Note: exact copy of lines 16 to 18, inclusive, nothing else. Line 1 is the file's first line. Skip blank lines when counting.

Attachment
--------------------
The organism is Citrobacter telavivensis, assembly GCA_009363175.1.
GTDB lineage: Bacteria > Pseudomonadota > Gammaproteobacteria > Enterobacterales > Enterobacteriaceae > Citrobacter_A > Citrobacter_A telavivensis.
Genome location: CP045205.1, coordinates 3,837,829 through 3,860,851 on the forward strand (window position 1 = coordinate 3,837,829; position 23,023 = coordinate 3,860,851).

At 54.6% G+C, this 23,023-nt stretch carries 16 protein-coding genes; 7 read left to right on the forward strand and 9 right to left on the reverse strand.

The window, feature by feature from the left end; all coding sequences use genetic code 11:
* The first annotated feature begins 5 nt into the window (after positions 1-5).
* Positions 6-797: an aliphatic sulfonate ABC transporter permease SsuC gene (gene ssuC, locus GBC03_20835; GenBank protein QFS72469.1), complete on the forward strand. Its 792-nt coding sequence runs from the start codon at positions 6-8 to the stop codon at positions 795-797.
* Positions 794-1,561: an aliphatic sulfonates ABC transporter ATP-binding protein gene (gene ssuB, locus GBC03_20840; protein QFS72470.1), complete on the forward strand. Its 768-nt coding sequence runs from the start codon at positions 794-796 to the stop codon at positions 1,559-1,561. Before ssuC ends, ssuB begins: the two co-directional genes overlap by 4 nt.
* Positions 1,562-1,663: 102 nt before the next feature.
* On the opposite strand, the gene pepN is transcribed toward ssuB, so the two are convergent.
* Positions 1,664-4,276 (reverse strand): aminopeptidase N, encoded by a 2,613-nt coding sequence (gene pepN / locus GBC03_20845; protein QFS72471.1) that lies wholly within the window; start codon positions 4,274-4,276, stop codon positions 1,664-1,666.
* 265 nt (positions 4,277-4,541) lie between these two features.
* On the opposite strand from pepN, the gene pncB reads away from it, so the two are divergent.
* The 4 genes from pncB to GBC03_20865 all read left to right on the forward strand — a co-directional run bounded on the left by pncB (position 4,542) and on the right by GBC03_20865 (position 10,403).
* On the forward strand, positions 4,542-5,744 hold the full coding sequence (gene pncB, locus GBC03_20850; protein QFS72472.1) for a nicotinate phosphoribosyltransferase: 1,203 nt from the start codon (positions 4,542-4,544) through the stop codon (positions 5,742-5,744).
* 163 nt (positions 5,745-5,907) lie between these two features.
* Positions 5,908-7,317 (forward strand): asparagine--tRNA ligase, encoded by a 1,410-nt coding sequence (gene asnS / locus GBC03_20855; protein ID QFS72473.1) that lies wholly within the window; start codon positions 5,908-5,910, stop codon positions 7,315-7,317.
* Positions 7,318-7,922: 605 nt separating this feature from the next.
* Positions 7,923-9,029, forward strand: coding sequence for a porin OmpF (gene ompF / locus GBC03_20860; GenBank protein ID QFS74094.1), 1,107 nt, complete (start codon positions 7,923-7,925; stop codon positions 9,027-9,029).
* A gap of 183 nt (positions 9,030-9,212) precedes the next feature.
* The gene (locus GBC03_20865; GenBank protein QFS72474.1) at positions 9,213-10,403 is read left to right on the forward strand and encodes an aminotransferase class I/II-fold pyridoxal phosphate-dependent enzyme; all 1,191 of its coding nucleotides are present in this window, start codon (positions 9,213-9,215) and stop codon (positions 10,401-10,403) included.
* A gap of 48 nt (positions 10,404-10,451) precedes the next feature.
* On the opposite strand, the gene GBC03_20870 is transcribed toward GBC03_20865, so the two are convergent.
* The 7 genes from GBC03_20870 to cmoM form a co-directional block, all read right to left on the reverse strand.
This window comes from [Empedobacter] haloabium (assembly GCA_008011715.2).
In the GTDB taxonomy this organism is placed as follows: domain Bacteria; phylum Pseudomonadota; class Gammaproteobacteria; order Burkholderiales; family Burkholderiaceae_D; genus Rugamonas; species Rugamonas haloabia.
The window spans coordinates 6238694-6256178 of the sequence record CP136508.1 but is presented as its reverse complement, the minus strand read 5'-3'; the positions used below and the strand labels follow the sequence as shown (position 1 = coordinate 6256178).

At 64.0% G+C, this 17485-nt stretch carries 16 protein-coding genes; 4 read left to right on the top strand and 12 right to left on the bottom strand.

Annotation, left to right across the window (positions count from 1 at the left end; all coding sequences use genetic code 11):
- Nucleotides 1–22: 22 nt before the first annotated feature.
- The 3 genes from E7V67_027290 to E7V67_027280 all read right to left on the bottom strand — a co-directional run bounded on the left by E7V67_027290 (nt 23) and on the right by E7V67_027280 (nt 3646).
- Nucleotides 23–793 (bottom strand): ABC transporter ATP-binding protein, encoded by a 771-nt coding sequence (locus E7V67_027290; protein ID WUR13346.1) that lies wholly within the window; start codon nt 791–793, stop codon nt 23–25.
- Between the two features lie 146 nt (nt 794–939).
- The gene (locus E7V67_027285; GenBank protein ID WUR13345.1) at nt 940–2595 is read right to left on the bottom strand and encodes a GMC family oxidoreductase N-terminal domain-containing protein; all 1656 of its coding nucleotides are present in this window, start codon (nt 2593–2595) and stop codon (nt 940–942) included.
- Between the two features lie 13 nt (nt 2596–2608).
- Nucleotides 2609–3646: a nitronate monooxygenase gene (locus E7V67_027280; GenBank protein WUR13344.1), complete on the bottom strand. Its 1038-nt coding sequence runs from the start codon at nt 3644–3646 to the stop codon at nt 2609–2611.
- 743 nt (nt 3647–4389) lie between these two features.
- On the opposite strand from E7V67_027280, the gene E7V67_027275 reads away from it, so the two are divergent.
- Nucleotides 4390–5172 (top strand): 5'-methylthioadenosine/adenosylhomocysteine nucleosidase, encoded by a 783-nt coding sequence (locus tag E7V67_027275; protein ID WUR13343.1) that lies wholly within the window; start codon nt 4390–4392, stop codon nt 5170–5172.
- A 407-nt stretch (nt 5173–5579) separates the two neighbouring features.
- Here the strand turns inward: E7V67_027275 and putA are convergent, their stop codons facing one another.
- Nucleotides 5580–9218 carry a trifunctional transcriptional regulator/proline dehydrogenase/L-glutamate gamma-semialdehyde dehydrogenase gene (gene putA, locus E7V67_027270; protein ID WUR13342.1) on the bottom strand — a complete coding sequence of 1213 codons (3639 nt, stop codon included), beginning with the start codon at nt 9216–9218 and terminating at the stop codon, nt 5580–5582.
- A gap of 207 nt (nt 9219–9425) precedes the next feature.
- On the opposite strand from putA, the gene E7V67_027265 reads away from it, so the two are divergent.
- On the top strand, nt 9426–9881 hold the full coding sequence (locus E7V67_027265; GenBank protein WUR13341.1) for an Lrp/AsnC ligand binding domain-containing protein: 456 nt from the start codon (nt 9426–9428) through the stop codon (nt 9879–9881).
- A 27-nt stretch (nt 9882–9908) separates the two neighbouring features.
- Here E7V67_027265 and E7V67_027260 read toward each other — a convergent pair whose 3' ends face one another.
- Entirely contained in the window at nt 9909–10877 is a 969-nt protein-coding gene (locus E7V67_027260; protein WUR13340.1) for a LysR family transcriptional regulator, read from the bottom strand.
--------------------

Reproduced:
* 163 nt (positions 5,745-5,907) lie between these two features.
* Positions 5,908-7,317 (forward strand): asparagine--tRNA ligase, encoded by a 1,410-nt coding sequence (gene asnS / locus GBC03_20855; protein ID QFS72473.1) that lies wholly within the window; start codon positions 5,908-5,910, stop codon positions 7,315-7,317.
* Positions 7,318-7,922: 605 nt separating this feature from the next.